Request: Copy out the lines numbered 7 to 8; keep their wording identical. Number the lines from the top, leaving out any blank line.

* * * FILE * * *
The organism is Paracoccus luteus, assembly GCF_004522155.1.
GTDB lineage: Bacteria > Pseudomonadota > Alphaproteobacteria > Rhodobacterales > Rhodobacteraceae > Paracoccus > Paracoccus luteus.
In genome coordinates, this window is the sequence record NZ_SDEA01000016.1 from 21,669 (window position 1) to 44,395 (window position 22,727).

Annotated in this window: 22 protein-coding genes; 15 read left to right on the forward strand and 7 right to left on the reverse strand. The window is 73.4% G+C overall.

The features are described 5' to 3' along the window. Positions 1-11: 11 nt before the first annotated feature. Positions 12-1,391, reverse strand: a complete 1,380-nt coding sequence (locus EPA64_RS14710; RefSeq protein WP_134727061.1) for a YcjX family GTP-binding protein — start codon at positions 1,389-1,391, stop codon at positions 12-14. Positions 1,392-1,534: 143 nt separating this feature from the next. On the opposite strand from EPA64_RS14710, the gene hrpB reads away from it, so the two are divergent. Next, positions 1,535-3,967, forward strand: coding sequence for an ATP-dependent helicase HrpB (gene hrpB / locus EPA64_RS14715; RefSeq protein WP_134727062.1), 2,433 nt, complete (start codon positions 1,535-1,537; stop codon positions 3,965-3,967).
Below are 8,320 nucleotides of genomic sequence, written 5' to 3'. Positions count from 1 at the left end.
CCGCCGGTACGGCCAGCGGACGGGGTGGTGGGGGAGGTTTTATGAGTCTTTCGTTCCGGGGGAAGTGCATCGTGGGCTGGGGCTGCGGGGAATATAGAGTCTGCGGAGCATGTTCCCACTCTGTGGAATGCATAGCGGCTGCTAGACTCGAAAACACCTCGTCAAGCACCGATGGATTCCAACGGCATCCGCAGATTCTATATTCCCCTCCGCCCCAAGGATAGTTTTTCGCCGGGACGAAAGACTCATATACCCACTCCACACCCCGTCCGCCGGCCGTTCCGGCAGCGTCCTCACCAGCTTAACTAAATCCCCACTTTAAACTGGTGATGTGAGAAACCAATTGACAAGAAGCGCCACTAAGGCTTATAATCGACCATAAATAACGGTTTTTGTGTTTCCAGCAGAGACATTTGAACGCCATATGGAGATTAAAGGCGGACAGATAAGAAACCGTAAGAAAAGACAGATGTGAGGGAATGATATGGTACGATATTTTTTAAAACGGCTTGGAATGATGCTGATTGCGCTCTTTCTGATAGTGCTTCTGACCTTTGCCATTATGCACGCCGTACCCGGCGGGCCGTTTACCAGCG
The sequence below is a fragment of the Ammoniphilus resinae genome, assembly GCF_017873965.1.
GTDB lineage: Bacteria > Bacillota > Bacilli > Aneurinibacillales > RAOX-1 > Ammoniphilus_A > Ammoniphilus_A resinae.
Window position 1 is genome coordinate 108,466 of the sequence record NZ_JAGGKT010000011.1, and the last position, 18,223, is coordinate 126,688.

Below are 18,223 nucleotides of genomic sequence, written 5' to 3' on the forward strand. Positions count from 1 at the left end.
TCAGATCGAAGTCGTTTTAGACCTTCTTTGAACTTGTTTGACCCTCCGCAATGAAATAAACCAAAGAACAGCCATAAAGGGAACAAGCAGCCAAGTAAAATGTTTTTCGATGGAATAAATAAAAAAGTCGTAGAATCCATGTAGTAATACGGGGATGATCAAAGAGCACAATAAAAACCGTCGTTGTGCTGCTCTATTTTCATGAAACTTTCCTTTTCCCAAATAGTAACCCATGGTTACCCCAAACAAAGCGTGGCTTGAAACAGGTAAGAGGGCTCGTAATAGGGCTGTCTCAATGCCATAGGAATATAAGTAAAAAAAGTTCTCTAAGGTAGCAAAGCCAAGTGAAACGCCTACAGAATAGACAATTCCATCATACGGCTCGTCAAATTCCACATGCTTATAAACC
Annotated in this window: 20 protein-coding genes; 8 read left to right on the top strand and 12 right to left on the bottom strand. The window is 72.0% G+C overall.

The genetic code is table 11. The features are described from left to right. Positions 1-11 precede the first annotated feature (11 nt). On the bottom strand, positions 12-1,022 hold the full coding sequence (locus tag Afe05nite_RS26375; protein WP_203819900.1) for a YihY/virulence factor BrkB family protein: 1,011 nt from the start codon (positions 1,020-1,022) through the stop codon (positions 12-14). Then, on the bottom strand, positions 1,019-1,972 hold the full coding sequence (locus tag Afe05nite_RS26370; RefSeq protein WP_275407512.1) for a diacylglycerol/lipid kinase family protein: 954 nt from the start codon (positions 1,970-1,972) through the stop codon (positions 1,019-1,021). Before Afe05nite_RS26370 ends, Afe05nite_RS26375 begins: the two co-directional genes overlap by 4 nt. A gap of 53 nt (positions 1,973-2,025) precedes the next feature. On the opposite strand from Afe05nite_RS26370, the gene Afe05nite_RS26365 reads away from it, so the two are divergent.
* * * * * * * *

CCGCCGGTACGGCCAGCGGACGGGGTGGTGGGGGAGGTTTTATGAGTCTTTCGTTCCGGGGGAAGTGCATCGTGGGCTGGGGCTGCGGGGAATATAGAGTCTGCGGAGCATGTTCCCACTCTGTGGAATGCATAGCGGCTGCTAGACTCGAAAACACCTCGTCAAGCACCGATGGATTCCAACGGCATCCGCAGATTCTATATTCCCCTCCGCCCCAAGGATAGTTTTTCGCCGGGACGAAAGACTCATATACCCACTCCACACCCCGTCCGCCGGCCGTTCCGGCAGCGTCCTCACCAGCTTAACTAAATCCCCACTTTAAACTGGTGATGTGAGAAACCAATTGACAAGAAGCGCCACTAAGGCTTATAATCGACCATAAATAACGGTTTTTGTGTTTCCAGCAGAGACATTTGAACGCCATATGGAGATTAAAGGCGGACAGATAAGAAACCGTAAGAAAAGACAGATGTGAGGGAATGATATGGTACGATATTTTTTAAAACGGCTTGGAATGATGCTGATTGCGCTCTTTCTGATAGTGCTTCTGACCTTTGCCATTATGCACGCCGTACCCGGCGGGCCGTTTACCAGCG
The sequence below is a fragment of the Ammoniphilus resinae genome, assembly GCF_017873965.1.